Jean Baptiste Camille Corot (1796-1875) was one of the most important artists of his generation.
Many art historians consider him an obvious bridge between Neoclassicism, prominent during the early part of his career, and Impressionism, which began to have an impact on the art world during the latter part of his career.
Historians liked the fact that Corot did so much of his paintings en plein air. The paintings were authentic. They captured the true landscape as it was, not a contrived idealism so reminiscent of Neoclassicism. The field studies were more richly textured and less refined, predating Impressionism. They appealed to the young artists who were ready for something new and were tired of the stranglehold academic art had over everything else.
Although Corot never considered his outdoor work as anything other than studies for the important studio creations, nevertheless, they had a big influence on many of the future Impressionists.
By 1850, Corot was extremely popular. Now in his mid-fifties, he became less concerned with the exact depiction of things and more interested in what the motif meant to him, and what he could extract from it. His paintings were about to take on a considerably different look. They became less direct and more suggestive…some would say, more poetic.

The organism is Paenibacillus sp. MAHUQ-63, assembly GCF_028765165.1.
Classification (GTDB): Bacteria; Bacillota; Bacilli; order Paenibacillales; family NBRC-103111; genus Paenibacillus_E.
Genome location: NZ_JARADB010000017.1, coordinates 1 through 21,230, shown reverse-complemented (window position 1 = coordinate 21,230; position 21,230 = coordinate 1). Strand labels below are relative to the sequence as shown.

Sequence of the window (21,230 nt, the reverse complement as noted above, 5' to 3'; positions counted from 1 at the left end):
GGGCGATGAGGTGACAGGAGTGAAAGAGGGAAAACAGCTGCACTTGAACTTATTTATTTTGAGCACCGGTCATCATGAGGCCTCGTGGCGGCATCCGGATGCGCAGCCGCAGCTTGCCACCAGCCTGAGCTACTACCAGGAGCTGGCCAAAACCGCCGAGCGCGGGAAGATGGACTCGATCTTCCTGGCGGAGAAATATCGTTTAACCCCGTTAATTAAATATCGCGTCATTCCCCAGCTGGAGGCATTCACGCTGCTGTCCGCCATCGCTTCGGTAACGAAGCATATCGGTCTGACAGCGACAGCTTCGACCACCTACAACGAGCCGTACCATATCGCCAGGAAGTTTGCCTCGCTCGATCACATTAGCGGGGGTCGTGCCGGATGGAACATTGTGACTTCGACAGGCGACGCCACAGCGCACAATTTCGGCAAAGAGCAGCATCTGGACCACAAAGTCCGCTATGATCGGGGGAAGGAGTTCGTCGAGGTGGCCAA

Many of Corot’s early studies did not originally include figures, these were added later. He came to feel that a human element in his landscapes was essential. The figures were always represented in their leisure moments, never working, and were sometimes accompanied by farm animals. Their garments provided an opportunity to add brighter notes of color to the composition.
Although Corot sought to conscientiously capture a scene, he considered it extremely important not to lose sight of the feeling that had taken hold of him. So, while aiming for truth and accuracy, he also made sure to get into each painting that initial impression. “Let us trust our first impression,” he said.
Corot’s paintings are restrained in color. It was obviously his personal taste and vision that he saw the world in this way, but I also think it’s because of utmost importance to him were, drawing and values.
In his later works, he pretty much shed the Neoclassicism influence of his early works. However, I still sense a slight influence here. No, he didn’t paint Greek or Roman ruins in idyllic settings, but his paintings are perfectly balanced in pastoral type settings while exuding an enveloping calm in a beautifully harmonized limpid atmosphere.
Corot’s legacy is secure. He has influenced generations of artists including the Hudson River School, the Tonalists and the Impressionists. He became a household name in his day. He is truly one of the world’s great landscape painters.